Review: Disorder (TIFF 2015)
PLOT: Vincent (Matthias Schoenaerts) – a former soldier with PTSD– is hired to protect the wife (Diane Kruger) and son of a shady businessman. When he’s arrested, the wife finds herself marked for death and now it’s up to the half-crazed Vincent to protect her.
REVIEW: Every year at TIFF, there’s a little movie that comes out of nowhere and catches me off-guard. This year it was DISORDER, a small-scale European indie I only knew about because a friend of mine caught it at Cannes (where it played under the original title MARYLAND) and said it would be right up my alley. They were right, as DISORDER starts off as a TAXI DRIVER-styled psycho-thriller and turns into a surprisingly heroic and badass action flick that’s a top notch example of a thriller done right.
Star Matthias Schoenaerts has certainly been on my radar for a while now. Following his superlative turns in BULLHEAD and RUST & BONE, he’s become something of an art-house Tom Hardy, and his burly physique and intensity lends itself well to an action movie. What makes Vincent interesting is that Schoenaerts plays him – initially – in a very ambiguous way. He seems primed to blow and early scenes of him going to his mom’s house to retrieve his guns and snooping on his boss at a crowded party are unsettling. His attraction to Diane Kruger, who’s a kind of kept woman, seems like something he resents more than anything. Pretty much the only thing that clues us in on the fact that he might actually be a pretty good guy is the kind way he treats the family dog, which follows him around constantly.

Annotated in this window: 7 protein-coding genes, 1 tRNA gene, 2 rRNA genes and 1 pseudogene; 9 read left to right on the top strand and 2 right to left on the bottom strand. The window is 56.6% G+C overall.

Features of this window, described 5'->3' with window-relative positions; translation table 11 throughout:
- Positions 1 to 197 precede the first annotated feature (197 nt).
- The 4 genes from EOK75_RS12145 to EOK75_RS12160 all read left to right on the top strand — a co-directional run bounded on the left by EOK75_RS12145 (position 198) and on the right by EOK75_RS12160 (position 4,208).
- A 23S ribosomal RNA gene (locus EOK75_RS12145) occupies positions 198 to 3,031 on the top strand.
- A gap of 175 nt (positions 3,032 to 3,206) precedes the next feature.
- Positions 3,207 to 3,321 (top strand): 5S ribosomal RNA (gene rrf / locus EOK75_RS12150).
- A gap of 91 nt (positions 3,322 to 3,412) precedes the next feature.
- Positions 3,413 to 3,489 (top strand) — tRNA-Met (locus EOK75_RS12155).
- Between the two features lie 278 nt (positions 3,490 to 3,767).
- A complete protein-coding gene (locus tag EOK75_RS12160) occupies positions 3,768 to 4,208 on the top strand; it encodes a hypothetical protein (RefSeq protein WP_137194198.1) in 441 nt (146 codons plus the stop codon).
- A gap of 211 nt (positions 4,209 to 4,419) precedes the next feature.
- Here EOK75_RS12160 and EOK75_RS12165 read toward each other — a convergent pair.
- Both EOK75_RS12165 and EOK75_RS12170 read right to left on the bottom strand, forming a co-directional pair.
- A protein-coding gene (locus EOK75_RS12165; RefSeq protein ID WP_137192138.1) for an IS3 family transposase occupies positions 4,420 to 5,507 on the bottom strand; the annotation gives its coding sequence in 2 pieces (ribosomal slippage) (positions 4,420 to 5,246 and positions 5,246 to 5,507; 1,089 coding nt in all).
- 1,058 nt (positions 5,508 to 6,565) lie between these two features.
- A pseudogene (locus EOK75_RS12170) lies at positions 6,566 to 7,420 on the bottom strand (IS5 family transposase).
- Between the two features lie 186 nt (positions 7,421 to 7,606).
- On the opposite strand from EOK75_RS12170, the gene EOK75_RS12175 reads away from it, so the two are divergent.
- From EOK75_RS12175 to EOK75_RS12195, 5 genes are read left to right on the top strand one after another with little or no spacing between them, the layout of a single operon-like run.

While it would have been all too typical to have the PTSD soldier portrayed as dangerously unpredictable (such as in another TIFF outing – MAN DOWN) instead Vincent emerges as a hero, with it being revealed quite early on that his paranoia is well founded as people really are trying to kill him and Kruger. Heroically dedicating himself to protecting her and her young son against an army of mercenaries, Schoenaerts’ Vincent emerges as a distinctly European action hero in that he’s one that’s ready to take action but doesn’t revel in the carnage he causes.
However, being a euro-arthouse action flick certainly doesn’t mean DISORDER is wimpy. Beautfully directed by Alice Winocour, the hand-to-hand battles are chaotic and well shot, with a number a quick gun fights and car chases along to spruce things up. Being directed by a woman affords DISORDER a few unique moments, such as a bit where Schoenaerts is dressing his wounds (a classic hallmark of the genre). He’s shot in a loving way – basically the way male directors shoot women in these kinds of movies. If Hollywood is serious about hiring more female directors to shoot action movies, Winocour would be an intriguing choice. Diane Kruger, while not as prominent as Schoenaerts, believably humanizes her initially icy “kept woman” part, and the chemistry with her co-star is strong.
DISORDER also has a vibrant look, with beautiful, ultra-Euro cinematography by Georges Lechaptois and an absolutely kick-ass synth score by techno artist Gesaffelstein that’s one of the better soundtracks put out this year (the French always seem to nail action scores). While Sundance Selects, which is putting this out in 2016, may position DISORDER as a higher-brow French release, it’s still a pretty tight, effective thriller that I’m positive a lot of our readers would go for in a big way if they give it a chance.